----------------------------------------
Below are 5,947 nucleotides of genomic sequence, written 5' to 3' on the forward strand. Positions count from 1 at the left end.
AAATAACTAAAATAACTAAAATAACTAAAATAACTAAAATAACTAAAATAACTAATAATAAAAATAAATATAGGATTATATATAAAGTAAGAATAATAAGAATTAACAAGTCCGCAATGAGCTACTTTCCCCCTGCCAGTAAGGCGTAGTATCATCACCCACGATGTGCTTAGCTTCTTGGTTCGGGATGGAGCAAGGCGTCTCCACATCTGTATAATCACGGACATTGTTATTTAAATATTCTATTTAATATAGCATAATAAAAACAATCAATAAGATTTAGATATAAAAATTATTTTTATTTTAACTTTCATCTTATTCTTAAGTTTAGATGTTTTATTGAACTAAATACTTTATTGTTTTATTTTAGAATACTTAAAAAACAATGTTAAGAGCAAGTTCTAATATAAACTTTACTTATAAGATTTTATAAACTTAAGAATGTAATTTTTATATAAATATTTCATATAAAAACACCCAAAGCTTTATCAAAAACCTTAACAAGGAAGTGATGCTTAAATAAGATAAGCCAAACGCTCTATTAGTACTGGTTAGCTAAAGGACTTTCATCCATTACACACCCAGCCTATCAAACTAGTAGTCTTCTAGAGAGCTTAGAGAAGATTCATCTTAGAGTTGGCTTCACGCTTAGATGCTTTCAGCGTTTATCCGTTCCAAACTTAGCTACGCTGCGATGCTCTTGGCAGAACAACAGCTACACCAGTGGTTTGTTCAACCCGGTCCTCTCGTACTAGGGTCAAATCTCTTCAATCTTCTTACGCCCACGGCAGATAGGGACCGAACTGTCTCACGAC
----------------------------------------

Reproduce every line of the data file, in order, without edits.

Below are 5,947 nucleotides of genomic sequence, written 5' to 3' on the forward strand. Positions count from 1 at the left end.
AAATAACTAAAATAACTAAAATAACTAAAATAACTAAAATAACTAAAATAACTAATAATAAAAATAAATATAGGATTATATATAAAGTAAGAATAATAAGAATTAACAAGTCCGCAATGAGCTACTTTCCCCCTGCCAGTAAGGCGTAGTATCATCACCCACGATGTGCTTAGCTTCTTGGTTCGGGATGGAGCAAGGCGTCTCCACATCTGTATAATCACGGACATTGTTATTTAAATATTCTATTTAATATAGCATAATAAAAACAATCAATAAGATTTAGATATAAAAATTATTTTTATTTTAACTTTCATCTTATTCTTAAGTTTAGATGTTTTATTGAACTAAATACTTTATTGTTTTATTTTAGAATACTTAAAAAACAATGTTAAGAGCAAGTTCTAATATAAACTTTACTTATAAGATTTTATAAACTTAAGAATGTAATTTTTATATAAATATTTCATATAAAAACACCCAAAGCTTTATCAAAAACCTTAACAAGGAAGTGATGCTTAAATAAGATAAGCCAAACGCTCTATTAGTACTGGTTAGCTAAAGGACTTTCATCCATTACACACCCAGCCTATCAAACTAGTAGTCTTCTAGAGAGCTTAGAGAAGATTCATCTTAGAGTTGGCTTCACGCTTAGATGCTTTCAGCGTTTATCCGTTCCAAACTTAGCTACGCTGCGATGCTCTTGGCAGAACAACAGCTACACCAGTGGTTTGTTCAACCCGGTCCTCTCGTACTAGGGTCAAATCTCTTCAATCTTCTTACGCCCACGGCAGATAGGGACCGAACTGTCTCACGAC